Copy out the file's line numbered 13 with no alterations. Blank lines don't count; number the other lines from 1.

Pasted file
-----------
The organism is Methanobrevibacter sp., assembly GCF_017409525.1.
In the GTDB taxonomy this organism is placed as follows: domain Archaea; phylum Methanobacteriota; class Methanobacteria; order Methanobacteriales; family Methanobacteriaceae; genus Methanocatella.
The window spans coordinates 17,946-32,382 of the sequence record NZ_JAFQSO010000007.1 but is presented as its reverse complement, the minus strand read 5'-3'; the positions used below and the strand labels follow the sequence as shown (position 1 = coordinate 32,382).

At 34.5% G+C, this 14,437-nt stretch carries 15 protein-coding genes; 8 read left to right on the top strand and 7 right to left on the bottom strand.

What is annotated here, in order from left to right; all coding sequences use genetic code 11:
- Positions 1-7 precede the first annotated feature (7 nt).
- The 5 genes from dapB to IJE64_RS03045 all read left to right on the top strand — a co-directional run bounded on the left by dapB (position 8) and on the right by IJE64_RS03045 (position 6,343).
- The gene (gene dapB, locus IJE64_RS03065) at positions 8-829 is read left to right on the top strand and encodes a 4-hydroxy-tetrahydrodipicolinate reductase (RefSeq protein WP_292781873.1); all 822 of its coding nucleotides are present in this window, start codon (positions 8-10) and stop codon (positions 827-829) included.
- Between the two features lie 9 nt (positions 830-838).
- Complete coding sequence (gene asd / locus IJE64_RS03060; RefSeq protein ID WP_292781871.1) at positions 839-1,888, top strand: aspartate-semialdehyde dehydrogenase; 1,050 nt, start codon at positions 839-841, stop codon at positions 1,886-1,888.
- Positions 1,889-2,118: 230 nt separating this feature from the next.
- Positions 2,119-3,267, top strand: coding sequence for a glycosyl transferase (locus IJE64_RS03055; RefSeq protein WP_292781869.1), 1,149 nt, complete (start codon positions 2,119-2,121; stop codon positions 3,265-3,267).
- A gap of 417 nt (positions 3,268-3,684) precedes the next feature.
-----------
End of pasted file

- A gap of 417 nt (positions 3,268-3,684) precedes the next feature.